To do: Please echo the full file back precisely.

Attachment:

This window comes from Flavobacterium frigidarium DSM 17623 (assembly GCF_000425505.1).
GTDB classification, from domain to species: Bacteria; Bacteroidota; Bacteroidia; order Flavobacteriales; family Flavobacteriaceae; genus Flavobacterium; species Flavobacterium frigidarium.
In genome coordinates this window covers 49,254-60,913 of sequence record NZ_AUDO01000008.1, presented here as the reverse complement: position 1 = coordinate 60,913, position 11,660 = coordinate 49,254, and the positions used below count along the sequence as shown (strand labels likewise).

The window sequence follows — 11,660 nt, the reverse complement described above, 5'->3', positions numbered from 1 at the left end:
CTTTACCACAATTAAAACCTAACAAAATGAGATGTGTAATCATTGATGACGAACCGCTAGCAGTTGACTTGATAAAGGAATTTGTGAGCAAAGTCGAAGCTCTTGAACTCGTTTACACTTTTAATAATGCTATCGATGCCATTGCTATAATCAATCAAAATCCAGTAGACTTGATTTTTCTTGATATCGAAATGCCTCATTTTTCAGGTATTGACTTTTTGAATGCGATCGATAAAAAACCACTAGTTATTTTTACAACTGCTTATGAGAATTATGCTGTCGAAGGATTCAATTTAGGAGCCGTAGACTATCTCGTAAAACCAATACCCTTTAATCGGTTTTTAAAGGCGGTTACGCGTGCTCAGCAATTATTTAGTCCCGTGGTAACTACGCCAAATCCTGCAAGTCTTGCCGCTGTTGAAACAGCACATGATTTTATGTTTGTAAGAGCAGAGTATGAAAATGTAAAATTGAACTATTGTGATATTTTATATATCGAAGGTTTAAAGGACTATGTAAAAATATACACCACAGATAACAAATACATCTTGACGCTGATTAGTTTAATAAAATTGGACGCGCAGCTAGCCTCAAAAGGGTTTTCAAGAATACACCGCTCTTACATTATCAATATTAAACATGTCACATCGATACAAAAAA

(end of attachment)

This window comes from Flavobacterium frigidarium DSM 17623 (assembly GCF_000425505.1).
GTDB classification, from domain to species: Bacteria; Bacteroidota; Bacteroidia; order Flavobacteriales; family Flavobacteriaceae; genus Flavobacterium; species Flavobacterium frigidarium.
In genome coordinates this window covers 49,254-60,913 of sequence record NZ_AUDO01000008.1, presented here as the reverse complement: position 1 = coordinate 60,913, position 11,660 = coordinate 49,254, and the positions used below count along the sequence as shown (strand labels likewise).

The window sequence follows — 11,660 nt, the reverse complement described above, 5'->3', positions numbered from 1 at the left end:
CTTTACCACAATTAAAACCTAACAAAATGAGATGTGTAATCATTGATGACGAACCGCTAGCAGTTGACTTGATAAAGGAATTTGTGAGCAAAGTCGAAGCTCTTGAACTCGTTTACACTTTTAATAATGCTATCGATGCCATTGCTATAATCAATCAAAATCCAGTAGACTTGATTTTTCTTGATATCGAAATGCCTCATTTTTCAGGTATTGACTTTTTGAATGCGATCGATAAAAAACCACTAGTTATTTTTACAACTGCTTATGAGAATTATGCTGTCGAAGGATTCAATTTAGGAGCCGTAGACTATCTCGTAAAACCAATACCCTTTAATCGGTTTTTAAAGGCGGTTACGCGTGCTCAGCAATTATTTAGTCCCGTGGTAACTACGCCAAATCCTGCAAGTCTTGCCGCTGTTGAAACAGCACATGATTTTATGTTTGTAAGAGCAGAGTATGAAAATGTAAAATTGAACTATTGTGATATTTTATATATCGAAGGTTTAAAGGACTATGTAAAAATATACACCACAGATAACAAATACATCTTGACGCTGATTAGTTTAATAAAATTGGACGCGCAGCTAGCCTCAAAAGGGTTTTCAAGAATACACCGCTCTTACATTATCAATATTAAACATGTCACATCGATACAAAAAA